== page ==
Recently I had the chance to sit down for an interview with Balázs Scheidler, an industry veteran in IT security and software engineering.
In 2000 he co-founded Balabit because he was tired of using the old syslog protocol and not getting valuable data fast enough from log messages for security analytics and IT operations.
In just a few years his syslog-ng log management solution became the de facto industry standard for log collection in Linux-based installations, used by millions of corporations around the world. Having established a name for itself, the company then delved into the Privileged Access Management (PAM) solution space.
Last year Balabit was acquired by One Identity, with Scheidler’s role now focused on shaping the future strategy for its PAM and log management solutions.
Scheidler says syslog was originally created in the early 1980s to debug software as part of the Sendmail project.
"Basically, it was designed to be a fire and forget approach to log management and logging in general. It was very simple as they didn't care too much about how reliable it was or even security in general,” says Scheidler.
Their point was to make it possible to get activity data from the mail servers off those hosts and to their separate repository where they could run their own statistics and reporting.
"Vendors of network gear, applications and OSes started to adapt syslog for their own use, which expanded the scope of data considerably. It was very difficult to extract value from log messages because of the huge amount of unstructured data, making it a bit like finding a needle in a haystack," says Scheidler.
Despite this, businesses still saw the huge value in log messages as if there was an incident or some kind of outage, the only data source was this data. Even if an incident was recognised years after it happened, you could still go back and find the details and root causes.
However, Scheidler says there are still organisations in this age relying on syslog over UDP, which doesn’t guarantee delivery and doesn’t use encryption in the logging, which means they’re being deprived of the many benefits of the latest technology to support their log management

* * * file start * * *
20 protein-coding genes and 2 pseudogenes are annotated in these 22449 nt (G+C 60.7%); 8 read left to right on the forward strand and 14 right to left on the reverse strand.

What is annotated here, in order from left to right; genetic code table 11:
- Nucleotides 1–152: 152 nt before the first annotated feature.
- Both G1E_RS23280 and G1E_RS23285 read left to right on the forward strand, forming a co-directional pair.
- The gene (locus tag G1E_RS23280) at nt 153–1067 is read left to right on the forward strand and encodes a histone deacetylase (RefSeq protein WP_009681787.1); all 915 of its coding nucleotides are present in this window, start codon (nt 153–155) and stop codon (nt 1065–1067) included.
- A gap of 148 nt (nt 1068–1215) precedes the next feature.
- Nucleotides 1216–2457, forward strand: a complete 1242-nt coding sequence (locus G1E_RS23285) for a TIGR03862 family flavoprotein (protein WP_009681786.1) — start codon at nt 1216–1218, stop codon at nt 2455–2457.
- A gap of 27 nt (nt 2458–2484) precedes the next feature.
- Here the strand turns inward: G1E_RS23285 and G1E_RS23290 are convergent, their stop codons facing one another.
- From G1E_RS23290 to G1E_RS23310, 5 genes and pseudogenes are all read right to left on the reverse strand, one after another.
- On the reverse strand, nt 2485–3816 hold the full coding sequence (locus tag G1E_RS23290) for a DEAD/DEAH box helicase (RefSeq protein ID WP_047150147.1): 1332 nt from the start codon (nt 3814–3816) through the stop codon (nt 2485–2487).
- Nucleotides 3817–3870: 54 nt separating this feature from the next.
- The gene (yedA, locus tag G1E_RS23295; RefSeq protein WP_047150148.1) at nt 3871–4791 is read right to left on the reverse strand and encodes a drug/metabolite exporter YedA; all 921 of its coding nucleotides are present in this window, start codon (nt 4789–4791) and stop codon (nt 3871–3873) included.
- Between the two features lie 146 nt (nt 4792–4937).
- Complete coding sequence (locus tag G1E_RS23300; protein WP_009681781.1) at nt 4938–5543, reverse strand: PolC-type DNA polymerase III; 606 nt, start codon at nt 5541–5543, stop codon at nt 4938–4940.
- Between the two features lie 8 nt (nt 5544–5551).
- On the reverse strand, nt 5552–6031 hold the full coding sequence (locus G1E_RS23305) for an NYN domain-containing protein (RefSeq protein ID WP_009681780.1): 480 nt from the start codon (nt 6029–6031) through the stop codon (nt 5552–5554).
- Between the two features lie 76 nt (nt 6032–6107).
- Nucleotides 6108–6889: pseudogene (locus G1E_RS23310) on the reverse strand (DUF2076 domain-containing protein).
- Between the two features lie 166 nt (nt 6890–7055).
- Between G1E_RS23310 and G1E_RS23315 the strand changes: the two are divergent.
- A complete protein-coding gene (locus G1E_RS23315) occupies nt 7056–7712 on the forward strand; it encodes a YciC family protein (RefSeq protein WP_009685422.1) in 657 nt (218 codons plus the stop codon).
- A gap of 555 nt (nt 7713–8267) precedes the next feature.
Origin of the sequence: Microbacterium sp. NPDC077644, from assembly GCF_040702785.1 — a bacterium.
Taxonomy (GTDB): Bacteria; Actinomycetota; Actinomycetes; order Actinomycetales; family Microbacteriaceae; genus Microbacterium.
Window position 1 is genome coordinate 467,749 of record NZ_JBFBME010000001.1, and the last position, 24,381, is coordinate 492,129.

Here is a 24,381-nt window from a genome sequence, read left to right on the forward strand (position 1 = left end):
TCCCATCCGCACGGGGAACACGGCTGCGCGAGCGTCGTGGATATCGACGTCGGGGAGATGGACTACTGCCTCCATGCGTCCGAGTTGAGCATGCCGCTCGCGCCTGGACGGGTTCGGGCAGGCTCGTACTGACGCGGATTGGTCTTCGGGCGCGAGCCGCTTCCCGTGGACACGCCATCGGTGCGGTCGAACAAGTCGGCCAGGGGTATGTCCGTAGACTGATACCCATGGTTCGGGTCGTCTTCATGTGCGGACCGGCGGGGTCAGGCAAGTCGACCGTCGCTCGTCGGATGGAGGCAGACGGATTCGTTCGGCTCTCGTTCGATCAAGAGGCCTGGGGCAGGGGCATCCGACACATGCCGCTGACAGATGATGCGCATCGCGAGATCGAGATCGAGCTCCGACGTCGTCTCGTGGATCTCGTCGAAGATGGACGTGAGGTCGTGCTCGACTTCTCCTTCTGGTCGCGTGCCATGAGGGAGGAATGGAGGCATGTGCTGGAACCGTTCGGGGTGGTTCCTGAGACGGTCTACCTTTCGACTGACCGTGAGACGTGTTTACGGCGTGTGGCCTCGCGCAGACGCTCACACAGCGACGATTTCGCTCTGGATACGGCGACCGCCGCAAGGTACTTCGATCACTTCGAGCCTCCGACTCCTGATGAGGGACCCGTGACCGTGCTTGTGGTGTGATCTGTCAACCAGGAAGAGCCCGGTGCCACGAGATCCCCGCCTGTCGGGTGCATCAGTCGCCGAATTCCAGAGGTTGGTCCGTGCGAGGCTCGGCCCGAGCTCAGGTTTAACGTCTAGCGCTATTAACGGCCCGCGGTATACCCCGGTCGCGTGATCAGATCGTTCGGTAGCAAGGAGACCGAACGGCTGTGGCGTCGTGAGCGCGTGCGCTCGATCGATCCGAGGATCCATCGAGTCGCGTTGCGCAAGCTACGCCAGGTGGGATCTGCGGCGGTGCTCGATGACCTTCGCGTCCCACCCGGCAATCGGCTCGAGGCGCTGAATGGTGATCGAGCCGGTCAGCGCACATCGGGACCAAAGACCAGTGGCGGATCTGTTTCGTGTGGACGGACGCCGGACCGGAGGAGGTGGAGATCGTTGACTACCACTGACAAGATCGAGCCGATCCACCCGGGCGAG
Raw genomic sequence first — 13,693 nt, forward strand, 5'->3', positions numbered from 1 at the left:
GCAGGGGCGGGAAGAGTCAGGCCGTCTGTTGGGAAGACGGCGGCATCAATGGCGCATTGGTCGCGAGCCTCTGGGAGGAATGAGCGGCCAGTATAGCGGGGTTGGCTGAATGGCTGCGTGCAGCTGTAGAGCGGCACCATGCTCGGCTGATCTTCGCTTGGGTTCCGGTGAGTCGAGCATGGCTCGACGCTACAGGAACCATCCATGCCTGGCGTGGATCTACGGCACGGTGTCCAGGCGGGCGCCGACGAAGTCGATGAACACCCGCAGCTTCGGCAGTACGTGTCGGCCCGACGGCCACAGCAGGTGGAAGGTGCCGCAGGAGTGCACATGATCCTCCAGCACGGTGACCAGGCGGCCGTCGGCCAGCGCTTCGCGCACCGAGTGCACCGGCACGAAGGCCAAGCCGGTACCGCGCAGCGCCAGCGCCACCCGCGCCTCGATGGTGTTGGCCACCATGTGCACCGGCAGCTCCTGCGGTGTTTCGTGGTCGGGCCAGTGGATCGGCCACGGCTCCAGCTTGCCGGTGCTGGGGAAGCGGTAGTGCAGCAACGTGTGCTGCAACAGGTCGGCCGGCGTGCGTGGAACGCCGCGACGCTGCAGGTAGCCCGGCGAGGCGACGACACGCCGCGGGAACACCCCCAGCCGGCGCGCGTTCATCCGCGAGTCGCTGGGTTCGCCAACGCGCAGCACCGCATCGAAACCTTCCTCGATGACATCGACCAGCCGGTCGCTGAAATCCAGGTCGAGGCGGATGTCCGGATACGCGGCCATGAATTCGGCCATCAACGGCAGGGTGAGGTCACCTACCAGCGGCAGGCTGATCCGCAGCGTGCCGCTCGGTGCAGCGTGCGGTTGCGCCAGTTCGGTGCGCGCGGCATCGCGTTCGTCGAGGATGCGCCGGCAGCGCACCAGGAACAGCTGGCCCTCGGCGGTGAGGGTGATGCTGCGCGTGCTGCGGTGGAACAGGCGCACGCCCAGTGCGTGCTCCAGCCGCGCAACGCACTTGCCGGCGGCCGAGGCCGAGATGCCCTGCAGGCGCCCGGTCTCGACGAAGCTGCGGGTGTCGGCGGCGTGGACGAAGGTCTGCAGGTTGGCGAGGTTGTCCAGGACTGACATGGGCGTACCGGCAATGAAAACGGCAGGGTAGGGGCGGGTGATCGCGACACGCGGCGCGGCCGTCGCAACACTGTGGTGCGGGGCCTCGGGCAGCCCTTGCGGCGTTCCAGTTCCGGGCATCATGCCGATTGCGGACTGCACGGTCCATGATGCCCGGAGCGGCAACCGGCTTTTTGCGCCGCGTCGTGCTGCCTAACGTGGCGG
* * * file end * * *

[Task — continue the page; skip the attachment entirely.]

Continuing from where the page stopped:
“As I mentioned, the adoption of syslog-ng was significant early on, but today still more and more devices are becoming capable and the demand to integrate them into logging infrastructure is always increasing. Furthermore, log data is needed by more and more downstream systems. A SIEM solution is a natural consumer of log messages, but these days things like UBA or business intelligence systems also tap into logs. Using something that can connect log-producing devices with downstream processing systems is needed and syslog-ng is one of the biggest implementations of this idea,” says Scheidler.
“Fixing the reliability and security issues while adopting the growing set of devices that do logging and be able to feed more downstream systems - those are the main reasons for improving log management practices today.”
“Originally it was using UDP only, and then I introduced the TCP based-logging system and we have constantly improved that ever since. So now in a distributed enterprise-wide and global log management system we are capable of never losing messages within the log management infrastructure. We are also very good at security - when it comes to data at rest and data in transit we solve both of these issues,” Scheidler says.
“And we do this at a high scale. So I mentioned the relationship between log-producing devices and SIEMS, and feeding multiple teams which naturally means that we have terabytes of data to transport daily, and scale is a key feature of a system like that. To put it into perspective, syslog-ng can process hundreds of thousands of messages a second, and it does that efficiently. What other systems would do on 10 computers, it can do on one.”
Scheidler stressed that while there is an overlap, syslog-ng isn’t a SIEM solution. Often they can meet all the requirements for SMEs that are unable to afford a complete SIEM system or deployment (because they can tend to be quite expensive), but he generally positions syslog-ng as the ‘glue’ between log-producing and log-consuming devices.
“Effectively it can run on end systems and ensure that the collection, centralising, storage, archival, indexing, and searching functions are all performed on our side,” says Scheidler.
“You don't have to send everything into the SIEM, only those things that you really need to, which enhances the performance of your existing SIEM.”
Looking to the future, Scheidler says they’re moving with the demands of their customers.
“Our priorities now lie in the cloud space. Centralised system functions or log management functions are usually an on-premise system because you have to collect everything that you already have on-premise. Customers now expect us to fold logs coming from Cloud systems into the same repository. For example, they want to see Office 365 logs in their Splunk installation, or they want to see AWS access logs in their SIEM, to talk about it broadly,” says Scheidler.
“And that means we have to integrate with those systems as well and provide solutions for customers to solve this hybrid issue. ‘I have a lot of on-premise systems that produce logs; I have a lot of cloud-based systems that produce logs; I want to see them in the same place be that either in the cloud or on-premise’ - that is the opportunity we’re looking to capitalise on.”
In terms of implementation of the log management solution, Scheidler says it is a very simple process.
The syslog-ng Store Box (SSB) for example can be deployed in just a few days, offering a high-performance, high-reliability log management appliance that enables you to search logs, secure sensitive information with granular access policies, generate reports to demonstrate compliance and forward log data to third-party analysis tools.